How important are platforms like Semaine de la critique in championing and supporting filmmakers?
Critics' Week is a unique selection. Only 7 feature films in competition are chosen, that's very few. This allows us to pay real attention to each of them. There is a very warm spirit at Critics' Week, almost family-oriented, we go there to see films and really talk about them. We pay less attention to glitter to concentrate on the essential, the directors and their film. It's the impression they give me of being very demanding and faithful. When they love a film it is passionately.
How did Alma Viva come about, what inspired your screenplay?
The project was born out of a feeling of injustice that I felt when my maternal grandmother died. I was in my twenties and I saw my aunts and uncles tearing themselves apart over his remains over a vulgar question of money. She was not yet buried that we were already arguing about who was going to pay for her tombstone. She remained unburied for two years. This brutality in human relations struck me to the point of wanting to make a film of it. I needed to understand what could lead to this. Of this personal story, only one scene remains in the film. Because very quickly my attention focused on the relationship of a grandmother with her granddaughter. A love story between two generations of women, the one before and the one today, forever linked by a powerful heritage. ALMA VIVA is therefore the story of Salomé (9 years old) who returns to Portugal for a summer with her beloved grandmother. It is the Portugal of the sun, the balls, the afternoons of fishing in the river. But it is also the Portugal of spells, spirits and the dead. When her grandmother suddenly dies in strange circumstances, Salomé uncovers a disturbing legacy. Like her grandmother, she has the power to reconnect with invisible forces.
When working on a feature film like Alma Viva how flexible did you allow yourself and your actors with your screenplay?
I have always fed my stories with real situations and settings, with existing people. I attach enormous importance to the credibility of the situations and the actors that I film. It's probably linked to my experience as a spectator who likes to believe what she's told. It's not so much that I'm trying to get closer to a certain truth, I'm well aware that cinema is always a representation of reality (even documentaries). It is rather a question of point of view, a way of looking. The cinema gives us the strength to be able to really watch, so we might as well go there frankly while being fully in reality. Without giving in to a lazy naturalism but by creating particular situations so that the extraordinary emerges from reality. In ALMA VIVA, I paid particular attention to the study of the terrain and the subjects that I relate. I have extensively documented the practices of witchcraft (in Portugal and elsewhere). It is from these real elements that I reconstituted rituals especially for the film. The vast majority of the actors are non-professionals from the region, because it seemed very important to me to respect the local dialect without falling into caricature. The few professional actors who star in the film had to deal with this requirement of integration and be all the more convincing, to make us believe that they are part of the community. I work very little with the script in hand, I mostly spend a lot of time talking with the people I'm going to film, I need to know them. I observe them a lot before filming and once on set at the time of shooting I do everything so that they let themselves be watched (filmed) as they are, in a letting go. I put aside the dialogues and focus on the needs of the situation. Bodies and voices know better than the author what to do in such and such a situation. I have great confidence in the actors I have chosen, they are able to be in the present and to feel when what they are doing or what they are saying is right or not. It is really a work of team. All the work consists in creating the ideal conditions, the perfect framework so that they can feel to be right in the situation which the scenario proposes. I often rewrite the dialogues according to who is going to play the role, the casting helps me to refine my scenes.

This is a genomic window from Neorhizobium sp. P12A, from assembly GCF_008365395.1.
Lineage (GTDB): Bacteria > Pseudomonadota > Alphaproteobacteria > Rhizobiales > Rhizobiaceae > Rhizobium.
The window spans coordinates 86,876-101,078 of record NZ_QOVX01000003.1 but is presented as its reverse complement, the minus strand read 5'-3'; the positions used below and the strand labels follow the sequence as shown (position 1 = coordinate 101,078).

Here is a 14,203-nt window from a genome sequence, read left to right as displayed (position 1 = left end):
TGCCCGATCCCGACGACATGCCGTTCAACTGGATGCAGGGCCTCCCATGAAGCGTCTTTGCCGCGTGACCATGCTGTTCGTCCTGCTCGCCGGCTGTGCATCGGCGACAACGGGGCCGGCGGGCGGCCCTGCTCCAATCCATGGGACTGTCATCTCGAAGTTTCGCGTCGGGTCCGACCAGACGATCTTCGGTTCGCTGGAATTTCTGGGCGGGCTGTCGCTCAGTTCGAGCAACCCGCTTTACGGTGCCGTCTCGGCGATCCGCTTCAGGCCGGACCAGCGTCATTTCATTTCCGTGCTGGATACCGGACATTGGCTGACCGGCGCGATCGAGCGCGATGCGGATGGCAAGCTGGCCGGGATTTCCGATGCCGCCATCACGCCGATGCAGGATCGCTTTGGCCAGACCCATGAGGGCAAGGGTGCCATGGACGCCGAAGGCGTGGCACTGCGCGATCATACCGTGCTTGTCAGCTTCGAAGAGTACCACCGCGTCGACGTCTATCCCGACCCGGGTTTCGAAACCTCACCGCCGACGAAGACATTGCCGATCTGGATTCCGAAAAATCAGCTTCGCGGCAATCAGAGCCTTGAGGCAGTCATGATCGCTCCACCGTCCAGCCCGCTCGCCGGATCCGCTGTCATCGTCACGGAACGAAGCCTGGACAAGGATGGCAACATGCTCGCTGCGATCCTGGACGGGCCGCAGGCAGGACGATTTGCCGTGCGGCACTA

What was your experience like working with Lua Michel who plays Salomé, how did you go about casting this role?
You probably don't know it but Lua Michel is my daughter. To tell the truth, I had never considered working with my daughter for this feature film, the heroine was 11 years old in the script. I spent a lot of time meeting little girls in casting. But my daughter has demonstrated a desire to play. And not giving her a chance to try out for my movie wouldn't have been fair. So, I filmed it, first backwards. It was a hard task to make this decision, it was a great responsibility. But Lua imposed herself, she seized the role in a completely natural way. It then became obvious! We therefore rejuvenated the character; Salomé is 9 years old in the film. Because in addition to showing maturity, an unconditional pleasure to play and a great emotional intelligence, Lua had an innate knowledge of the terrain. She knows the village and its inhabitants very well, having been there since she was born, and she speaks French and Portuguese. So, it was the best thing that could have happened to us. The great particularity of our shoot is that in addition to having her mother as director, Lua had her father as artistic director. Working as a family involves a certain discipline. We called on a coach Manon Garnier to accompany Lua. We established strict rules between us, there was work time on set and rest time at home. So, I was careful not to talk to him about his role. On the other hand, we could not prevent him from witnessing (indirectly) long heated discussions between these parents during the preparation of the film. Despite us, Lua had more or less direct access to all stages of the film's maturation. All of this ensured that during filming, the work went very smoothly. It was really moving to see her embody Salomé, she was sometimes more focused than some professional actresses. She impressed us all. The shooting was full of emotion and it was a real great family adventure.